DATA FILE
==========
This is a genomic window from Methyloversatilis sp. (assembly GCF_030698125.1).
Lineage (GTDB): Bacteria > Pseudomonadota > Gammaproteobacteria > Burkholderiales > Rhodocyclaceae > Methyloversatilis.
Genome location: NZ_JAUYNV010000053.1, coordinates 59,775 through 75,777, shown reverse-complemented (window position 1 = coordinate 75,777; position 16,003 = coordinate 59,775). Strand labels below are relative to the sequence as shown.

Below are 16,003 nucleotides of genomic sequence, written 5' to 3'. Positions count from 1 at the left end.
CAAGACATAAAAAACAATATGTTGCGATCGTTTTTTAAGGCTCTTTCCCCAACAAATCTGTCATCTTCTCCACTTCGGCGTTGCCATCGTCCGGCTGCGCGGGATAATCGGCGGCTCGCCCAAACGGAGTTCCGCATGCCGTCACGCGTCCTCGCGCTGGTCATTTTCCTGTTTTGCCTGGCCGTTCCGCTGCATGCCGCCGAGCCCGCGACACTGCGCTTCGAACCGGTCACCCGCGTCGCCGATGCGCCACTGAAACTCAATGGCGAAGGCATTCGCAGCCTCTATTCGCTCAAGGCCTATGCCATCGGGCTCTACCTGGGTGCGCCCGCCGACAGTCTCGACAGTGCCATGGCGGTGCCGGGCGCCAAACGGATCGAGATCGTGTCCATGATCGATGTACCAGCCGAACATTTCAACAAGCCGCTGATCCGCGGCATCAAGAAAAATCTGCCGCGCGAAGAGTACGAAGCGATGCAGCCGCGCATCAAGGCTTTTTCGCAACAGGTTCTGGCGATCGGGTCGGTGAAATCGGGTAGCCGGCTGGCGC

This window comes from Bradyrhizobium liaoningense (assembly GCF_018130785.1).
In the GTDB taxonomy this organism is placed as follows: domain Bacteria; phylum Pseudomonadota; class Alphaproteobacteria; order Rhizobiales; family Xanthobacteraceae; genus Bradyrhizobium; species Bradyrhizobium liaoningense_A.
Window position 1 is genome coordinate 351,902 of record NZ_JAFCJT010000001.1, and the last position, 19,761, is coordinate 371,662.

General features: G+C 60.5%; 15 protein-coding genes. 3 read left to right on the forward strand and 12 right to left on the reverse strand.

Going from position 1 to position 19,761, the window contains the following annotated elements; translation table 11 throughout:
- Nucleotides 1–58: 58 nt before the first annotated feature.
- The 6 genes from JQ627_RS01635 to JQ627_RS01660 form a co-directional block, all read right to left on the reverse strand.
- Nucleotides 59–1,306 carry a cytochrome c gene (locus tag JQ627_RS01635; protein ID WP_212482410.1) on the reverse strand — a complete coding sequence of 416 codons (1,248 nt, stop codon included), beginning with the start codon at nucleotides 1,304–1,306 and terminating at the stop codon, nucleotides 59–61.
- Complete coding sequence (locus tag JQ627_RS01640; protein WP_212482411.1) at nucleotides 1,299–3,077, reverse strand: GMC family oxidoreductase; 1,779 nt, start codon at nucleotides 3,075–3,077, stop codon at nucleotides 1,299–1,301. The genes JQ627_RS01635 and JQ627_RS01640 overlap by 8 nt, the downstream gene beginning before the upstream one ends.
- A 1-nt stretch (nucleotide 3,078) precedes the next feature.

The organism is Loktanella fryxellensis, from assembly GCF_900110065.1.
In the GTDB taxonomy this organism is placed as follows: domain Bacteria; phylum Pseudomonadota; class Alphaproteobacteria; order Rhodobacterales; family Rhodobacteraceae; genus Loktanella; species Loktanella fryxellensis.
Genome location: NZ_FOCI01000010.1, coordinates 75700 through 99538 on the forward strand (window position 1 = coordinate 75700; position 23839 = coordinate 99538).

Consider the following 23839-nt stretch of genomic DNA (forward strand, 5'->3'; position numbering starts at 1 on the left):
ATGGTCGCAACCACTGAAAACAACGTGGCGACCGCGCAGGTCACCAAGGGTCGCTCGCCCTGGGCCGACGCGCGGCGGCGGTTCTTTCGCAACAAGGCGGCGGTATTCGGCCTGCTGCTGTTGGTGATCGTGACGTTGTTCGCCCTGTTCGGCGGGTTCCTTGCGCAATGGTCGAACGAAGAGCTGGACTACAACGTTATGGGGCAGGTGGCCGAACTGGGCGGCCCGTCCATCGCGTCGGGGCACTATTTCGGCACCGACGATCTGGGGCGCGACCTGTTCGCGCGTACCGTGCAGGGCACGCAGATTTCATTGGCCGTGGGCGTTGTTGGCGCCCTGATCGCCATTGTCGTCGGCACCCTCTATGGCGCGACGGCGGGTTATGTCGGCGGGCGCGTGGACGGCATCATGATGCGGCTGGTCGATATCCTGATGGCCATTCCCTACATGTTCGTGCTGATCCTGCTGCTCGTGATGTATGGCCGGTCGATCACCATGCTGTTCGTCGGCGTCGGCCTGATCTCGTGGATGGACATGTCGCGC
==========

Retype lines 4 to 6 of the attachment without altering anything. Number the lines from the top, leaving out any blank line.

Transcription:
Below are 16,003 nucleotides of genomic sequence, written 5' to 3'. Positions count from 1 at the left end.
CAAGACATAAAAAACAATATGTTGCGATCGTTTTTTAAGGCTCTTTCCCCAACAAATCTGTCATCTTCTCCACTTCGGCGTTGCCATCGTCCGGCTGCGCGGGATAATCGGCGGCTCGCCCAAACGGAGTTCCGCATGCCGTCACGCGTCCTCGCGCTGGTCATTTTCCTGTTTTGCCTGGCCGTTCCGCTGCATGCCGCCGAGCCCGCGACACTGCGCTTCGAACCGGTCACCCGCGTCGCCGATGCGCCACTGAAACTCAATGGCGAAGGCATTCGCAGCCTCTATTCGCTCAAGGCCTATGCCATCGGGCTCTACCTGGGTGCGCCCGCCGACAGTCTCGACAGTGCCATGGCGGTGCCGGGCGCCAAACGGATCGAGATCGTGTCCATGATCGATGTACCAGCCGAACATTTCAACAAGCCGCTGATCCGCGGCATCAAGAAAAATCTGCCGCGCGAAGAGTACGAAGCGATGCAGCCGCGCATCAAGGCTTTTTCGCAACAGGTTCTGGCGATCGGGTCGGTGAAATCGGGTAGCCGGCTGGCGC

This window comes from Bradyrhizobium liaoningense (assembly GCF_018130785.1).